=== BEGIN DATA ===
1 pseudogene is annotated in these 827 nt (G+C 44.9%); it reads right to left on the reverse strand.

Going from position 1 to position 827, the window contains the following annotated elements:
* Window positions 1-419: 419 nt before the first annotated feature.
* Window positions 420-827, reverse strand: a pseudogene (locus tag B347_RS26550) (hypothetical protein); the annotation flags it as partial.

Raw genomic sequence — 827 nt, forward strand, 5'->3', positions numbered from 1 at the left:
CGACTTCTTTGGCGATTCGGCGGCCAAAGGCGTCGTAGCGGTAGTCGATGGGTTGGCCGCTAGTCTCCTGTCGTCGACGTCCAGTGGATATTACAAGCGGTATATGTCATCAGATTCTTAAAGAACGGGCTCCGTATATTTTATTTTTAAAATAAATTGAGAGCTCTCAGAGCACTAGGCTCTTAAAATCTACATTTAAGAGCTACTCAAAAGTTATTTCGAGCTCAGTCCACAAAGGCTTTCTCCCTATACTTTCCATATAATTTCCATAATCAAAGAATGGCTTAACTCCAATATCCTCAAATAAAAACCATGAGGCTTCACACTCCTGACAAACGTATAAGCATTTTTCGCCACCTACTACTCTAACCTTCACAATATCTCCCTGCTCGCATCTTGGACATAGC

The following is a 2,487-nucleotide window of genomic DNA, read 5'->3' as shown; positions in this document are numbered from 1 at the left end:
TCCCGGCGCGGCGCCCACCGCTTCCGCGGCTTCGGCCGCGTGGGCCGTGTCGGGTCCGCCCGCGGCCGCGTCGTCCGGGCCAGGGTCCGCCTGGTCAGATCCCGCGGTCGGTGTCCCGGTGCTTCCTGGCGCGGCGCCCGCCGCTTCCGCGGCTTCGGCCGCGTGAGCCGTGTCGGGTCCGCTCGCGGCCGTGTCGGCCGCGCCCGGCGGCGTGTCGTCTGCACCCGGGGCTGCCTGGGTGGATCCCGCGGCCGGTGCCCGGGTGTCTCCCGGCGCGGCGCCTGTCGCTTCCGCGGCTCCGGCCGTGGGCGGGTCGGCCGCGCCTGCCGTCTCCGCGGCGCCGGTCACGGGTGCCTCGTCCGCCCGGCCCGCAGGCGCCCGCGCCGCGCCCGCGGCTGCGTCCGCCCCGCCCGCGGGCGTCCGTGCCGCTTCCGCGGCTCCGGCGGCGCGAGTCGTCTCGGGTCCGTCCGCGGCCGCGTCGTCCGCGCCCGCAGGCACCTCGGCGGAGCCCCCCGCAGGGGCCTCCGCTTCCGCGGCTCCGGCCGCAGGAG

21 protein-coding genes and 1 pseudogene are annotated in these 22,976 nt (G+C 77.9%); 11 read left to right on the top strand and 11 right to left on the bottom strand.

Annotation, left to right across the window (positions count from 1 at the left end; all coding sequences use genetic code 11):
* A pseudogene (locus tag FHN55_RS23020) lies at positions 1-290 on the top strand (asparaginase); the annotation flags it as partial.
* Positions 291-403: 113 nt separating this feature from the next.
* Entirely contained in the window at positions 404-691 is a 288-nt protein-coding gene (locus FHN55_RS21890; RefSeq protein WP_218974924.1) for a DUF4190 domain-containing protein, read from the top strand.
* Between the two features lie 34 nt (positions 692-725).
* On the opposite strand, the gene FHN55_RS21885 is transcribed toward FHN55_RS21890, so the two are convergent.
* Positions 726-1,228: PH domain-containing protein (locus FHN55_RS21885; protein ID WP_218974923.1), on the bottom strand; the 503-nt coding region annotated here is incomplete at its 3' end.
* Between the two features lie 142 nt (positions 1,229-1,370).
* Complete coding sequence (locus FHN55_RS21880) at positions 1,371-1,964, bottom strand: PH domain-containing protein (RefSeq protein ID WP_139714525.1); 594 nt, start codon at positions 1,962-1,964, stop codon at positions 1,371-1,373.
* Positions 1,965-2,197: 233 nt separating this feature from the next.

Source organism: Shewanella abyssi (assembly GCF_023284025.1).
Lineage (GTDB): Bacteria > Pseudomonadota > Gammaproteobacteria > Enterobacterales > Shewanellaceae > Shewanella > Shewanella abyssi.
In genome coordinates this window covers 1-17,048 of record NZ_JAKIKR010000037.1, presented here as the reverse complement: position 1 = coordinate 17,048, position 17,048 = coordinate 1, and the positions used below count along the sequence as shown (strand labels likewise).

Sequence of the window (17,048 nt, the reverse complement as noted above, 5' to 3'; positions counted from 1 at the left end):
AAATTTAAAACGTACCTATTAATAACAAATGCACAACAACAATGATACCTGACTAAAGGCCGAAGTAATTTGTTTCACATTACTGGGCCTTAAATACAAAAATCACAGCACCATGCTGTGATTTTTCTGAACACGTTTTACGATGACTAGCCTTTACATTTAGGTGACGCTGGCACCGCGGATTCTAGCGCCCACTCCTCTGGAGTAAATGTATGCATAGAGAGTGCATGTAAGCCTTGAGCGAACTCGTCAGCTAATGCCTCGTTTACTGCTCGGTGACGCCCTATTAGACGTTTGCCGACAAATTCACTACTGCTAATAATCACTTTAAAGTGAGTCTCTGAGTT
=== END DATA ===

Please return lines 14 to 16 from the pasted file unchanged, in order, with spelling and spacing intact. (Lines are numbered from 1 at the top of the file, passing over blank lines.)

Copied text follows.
* Between the two features lie 34 nt (positions 692-725).
* On the opposite strand, the gene FHN55_RS21885 is transcribed toward FHN55_RS21890, so the two are convergent.
* Positions 726-1,228: PH domain-containing protein (locus FHN55_RS21885; protein ID WP_218974923.1), on the bottom strand; the 503-nt coding region annotated here is incomplete at its 3' end.